Hailee Steinfeld put in an energetic and convincing performance and was the best human protagonist in the history of Transformers movies. The kid crushing on her was pretty useless but I didn’t hate him. However, the kid playing her little brother was terrific and I wish we would have seen more of him. Also, Pamela Adlon as her mother was a very strong plus for me.

In the end, Bumblebee was the Transformers movie I never thought I’d get. It’s far from perfect but it is a great step in the right direction. While this was intended to be a prequel to the Michael Bay films, I think they should just use this as a reboot and relaunch the franchise off of the shoulders of this film. And with that being said, I don’t want this to be the last time we see Steinfeld’s character.

Rating: 7.5/10
Pairs well with: the original Transformers cartoon and animated movie but NOT the Michael Bay films, as this is so much better than those.

Film Review: Aquaman (2018)

Release Date: November 26th, 2018 (London premiere)
Directed by: James Wan
Written by: David Leslie Johnson-McGoldrick, Will Beall, Geoff Johns, James Wan
Based on: Aquaman by Paul Norris, Mort Weisinger
Music by: Rupert Gregson-Williams
Cast: Jason Momoa, Amber Heard, Willem Dafoe, Patrick Wilson, Dolph Lundgren, Yahya Abdul-Mateen II, Nicole Kidman, Temuera Morrison, Djimon Hounsou, Julie Andrews (voice), John Rhys-Davies (voice)

Warner Bros. Pictures, DC Films, The Safran Company, Cruel and Unusual Films, Mad Ghost Productions, 143 Minutes

Review:

“You think you’re unworthy to lead because you’re of two different worlds? But that is exactly why you are worthy!” – Mera

People talked this movie up quite a bit when it came out but I didn’t see it in the theater because the holidays are busy for me and this is not a Tolkien movie.

But I had high hopes as several people I tend to trust told me that I’d like it. Well, they were wrong. I mean, I didn’t hate it and if you are comparing this to the other DCEU films, it’s actually the second best. However, that’s not a high threshold to try and beat.

First off, I like Jason Mamoa and I like Jason Mamoa in this movie. However, he’s basically playing Jason Mamoa and not Arthur Curry a.k.a. Aquaman. Well, at least not how Aquaman has been written for decades. And couldn’t he have gone blonde? He could’ve kept the long hair and beard, as Aquaman has had that look before but I guess Arnold Schwarzenegger did a good job of once playing Conan without brunette locks.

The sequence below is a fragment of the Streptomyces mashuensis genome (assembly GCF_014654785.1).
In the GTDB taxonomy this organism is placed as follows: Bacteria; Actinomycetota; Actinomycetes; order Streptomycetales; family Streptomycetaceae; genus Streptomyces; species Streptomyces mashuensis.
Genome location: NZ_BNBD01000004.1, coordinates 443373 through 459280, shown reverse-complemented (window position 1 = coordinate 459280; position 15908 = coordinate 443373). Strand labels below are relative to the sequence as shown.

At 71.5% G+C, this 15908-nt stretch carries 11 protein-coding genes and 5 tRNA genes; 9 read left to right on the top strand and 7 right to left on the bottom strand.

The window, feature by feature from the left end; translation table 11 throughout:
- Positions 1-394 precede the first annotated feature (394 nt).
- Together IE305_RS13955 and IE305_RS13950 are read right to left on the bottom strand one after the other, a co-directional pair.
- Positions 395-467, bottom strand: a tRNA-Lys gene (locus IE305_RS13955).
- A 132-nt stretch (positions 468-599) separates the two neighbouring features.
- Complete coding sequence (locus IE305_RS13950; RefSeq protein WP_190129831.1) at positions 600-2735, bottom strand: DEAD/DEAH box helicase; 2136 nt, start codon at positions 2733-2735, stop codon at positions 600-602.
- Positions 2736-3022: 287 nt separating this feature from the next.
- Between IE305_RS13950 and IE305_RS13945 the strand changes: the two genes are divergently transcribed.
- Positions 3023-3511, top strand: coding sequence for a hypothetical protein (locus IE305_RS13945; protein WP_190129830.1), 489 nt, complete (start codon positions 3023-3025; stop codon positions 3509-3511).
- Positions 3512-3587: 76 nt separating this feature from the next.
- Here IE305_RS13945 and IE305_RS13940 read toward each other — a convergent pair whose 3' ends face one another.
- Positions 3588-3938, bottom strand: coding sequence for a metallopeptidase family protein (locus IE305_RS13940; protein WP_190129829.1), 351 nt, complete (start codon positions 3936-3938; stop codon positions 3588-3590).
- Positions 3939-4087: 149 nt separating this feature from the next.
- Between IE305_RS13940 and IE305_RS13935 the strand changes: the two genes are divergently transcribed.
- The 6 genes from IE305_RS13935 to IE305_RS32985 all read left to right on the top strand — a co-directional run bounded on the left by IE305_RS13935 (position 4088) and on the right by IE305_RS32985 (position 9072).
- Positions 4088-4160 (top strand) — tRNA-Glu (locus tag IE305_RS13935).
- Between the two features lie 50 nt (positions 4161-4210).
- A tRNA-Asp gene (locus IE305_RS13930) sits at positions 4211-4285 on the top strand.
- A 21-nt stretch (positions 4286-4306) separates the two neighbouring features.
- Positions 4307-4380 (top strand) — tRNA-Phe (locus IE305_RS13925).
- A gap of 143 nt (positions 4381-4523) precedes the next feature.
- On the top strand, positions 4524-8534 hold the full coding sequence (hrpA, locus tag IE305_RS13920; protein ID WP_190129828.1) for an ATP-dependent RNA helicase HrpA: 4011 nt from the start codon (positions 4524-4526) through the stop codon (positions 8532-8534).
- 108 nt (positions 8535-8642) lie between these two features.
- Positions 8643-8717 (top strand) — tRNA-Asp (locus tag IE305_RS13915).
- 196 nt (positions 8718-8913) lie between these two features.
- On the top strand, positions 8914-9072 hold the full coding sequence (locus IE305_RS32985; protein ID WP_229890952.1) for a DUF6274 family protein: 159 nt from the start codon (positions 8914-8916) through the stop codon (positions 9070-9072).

But the thing is, he doesn’t feel like Aquaman and he really just feels like a badass buff dude with similar powers to Aquaman.

I thought that Amber Heard was pretty on point as Mera, though. She needs a bit more confidence if she’s to be the tough as nails future queen but this was a good start, assuming they make more of these, which they probably will.

Most importantly, though, Mamoa and Heard had damn good chemistry and that’s what had to carry this movie and it was certainly a strength when everything else around it felt like aquatic Candyland.

Other than a handful of good actors, mainly Willem Dafoe, Nicole Kidman, Dolph Lundgren, Patrick Wilson and Temuera Morrison, the rest of the film was pretty lackluster and underwhelming.

It had action, it was fun for the most part, but a lot of the film felt too dragged out once you got to the middle. It had really good pacing for about 45 minutes but then the plot just seemed to be a mixture of different genres and this didn’t have a clear identity as to what it was. Some of these genre twists seemed like they were more in conflict with the film as a whole than being a collection of interesting ingredients there to make the dish taste better.